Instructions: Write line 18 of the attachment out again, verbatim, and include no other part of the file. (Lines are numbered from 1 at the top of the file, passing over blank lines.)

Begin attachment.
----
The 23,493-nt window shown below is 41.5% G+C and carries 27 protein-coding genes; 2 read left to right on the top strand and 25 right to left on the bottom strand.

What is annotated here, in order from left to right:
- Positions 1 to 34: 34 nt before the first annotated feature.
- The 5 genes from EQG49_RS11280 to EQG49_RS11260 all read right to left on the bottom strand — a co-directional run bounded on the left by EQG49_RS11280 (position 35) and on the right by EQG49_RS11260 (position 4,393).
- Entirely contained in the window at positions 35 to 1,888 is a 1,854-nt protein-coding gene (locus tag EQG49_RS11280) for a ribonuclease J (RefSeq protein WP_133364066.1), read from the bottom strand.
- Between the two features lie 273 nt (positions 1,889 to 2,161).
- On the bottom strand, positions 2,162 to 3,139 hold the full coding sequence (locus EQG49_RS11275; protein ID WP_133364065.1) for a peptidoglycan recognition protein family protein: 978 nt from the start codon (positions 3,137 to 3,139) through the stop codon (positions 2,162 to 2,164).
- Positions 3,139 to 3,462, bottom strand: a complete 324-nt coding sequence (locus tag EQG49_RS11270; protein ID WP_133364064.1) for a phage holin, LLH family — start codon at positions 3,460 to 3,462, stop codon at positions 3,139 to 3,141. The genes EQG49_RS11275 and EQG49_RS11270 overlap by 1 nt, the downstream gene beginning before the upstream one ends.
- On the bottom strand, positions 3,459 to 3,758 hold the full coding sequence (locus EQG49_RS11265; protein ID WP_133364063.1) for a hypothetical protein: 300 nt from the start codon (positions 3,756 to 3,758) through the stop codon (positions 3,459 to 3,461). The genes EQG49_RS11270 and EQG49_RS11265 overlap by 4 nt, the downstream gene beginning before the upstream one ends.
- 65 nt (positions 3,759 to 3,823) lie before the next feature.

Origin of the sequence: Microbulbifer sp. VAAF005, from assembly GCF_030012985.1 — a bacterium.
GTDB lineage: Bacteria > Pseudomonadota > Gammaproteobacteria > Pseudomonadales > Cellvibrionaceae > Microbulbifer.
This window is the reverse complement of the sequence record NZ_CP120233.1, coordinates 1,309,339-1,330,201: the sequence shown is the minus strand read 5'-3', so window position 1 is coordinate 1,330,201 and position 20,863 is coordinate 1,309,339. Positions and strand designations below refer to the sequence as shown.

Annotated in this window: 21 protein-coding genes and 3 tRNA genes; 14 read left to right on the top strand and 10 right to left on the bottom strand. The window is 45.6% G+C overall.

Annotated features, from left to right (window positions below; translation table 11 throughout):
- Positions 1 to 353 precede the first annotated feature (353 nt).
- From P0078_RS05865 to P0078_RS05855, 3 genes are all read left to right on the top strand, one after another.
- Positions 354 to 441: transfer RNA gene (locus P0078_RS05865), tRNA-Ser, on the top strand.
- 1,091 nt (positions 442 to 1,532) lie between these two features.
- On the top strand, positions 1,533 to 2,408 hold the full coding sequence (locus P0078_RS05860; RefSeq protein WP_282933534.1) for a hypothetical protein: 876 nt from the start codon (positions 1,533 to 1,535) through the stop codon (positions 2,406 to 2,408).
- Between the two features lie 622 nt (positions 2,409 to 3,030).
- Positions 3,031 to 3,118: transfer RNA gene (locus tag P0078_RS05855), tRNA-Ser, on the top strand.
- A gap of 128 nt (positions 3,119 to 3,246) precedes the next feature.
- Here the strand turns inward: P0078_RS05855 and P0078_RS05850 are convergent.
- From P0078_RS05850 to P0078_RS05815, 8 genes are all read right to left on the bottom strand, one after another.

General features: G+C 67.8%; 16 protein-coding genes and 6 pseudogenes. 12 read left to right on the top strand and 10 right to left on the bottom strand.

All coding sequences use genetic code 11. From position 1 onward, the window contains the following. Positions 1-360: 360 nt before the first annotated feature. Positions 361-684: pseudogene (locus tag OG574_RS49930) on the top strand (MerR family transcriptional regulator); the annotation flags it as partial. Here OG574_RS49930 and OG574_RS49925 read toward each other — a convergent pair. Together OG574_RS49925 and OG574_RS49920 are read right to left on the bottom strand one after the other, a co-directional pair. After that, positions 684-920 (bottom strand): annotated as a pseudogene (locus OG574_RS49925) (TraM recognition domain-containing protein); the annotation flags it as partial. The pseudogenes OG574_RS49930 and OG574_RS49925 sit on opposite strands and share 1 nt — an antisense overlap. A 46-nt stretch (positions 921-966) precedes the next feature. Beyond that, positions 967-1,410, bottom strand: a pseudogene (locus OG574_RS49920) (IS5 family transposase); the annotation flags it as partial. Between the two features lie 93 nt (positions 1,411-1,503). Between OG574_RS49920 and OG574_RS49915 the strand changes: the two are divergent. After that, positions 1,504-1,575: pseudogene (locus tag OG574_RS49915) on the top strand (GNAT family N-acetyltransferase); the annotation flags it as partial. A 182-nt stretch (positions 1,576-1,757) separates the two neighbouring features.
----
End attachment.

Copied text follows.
- Positions 354 to 441: transfer RNA gene (locus P0078_RS05865), tRNA-Ser, on the top strand.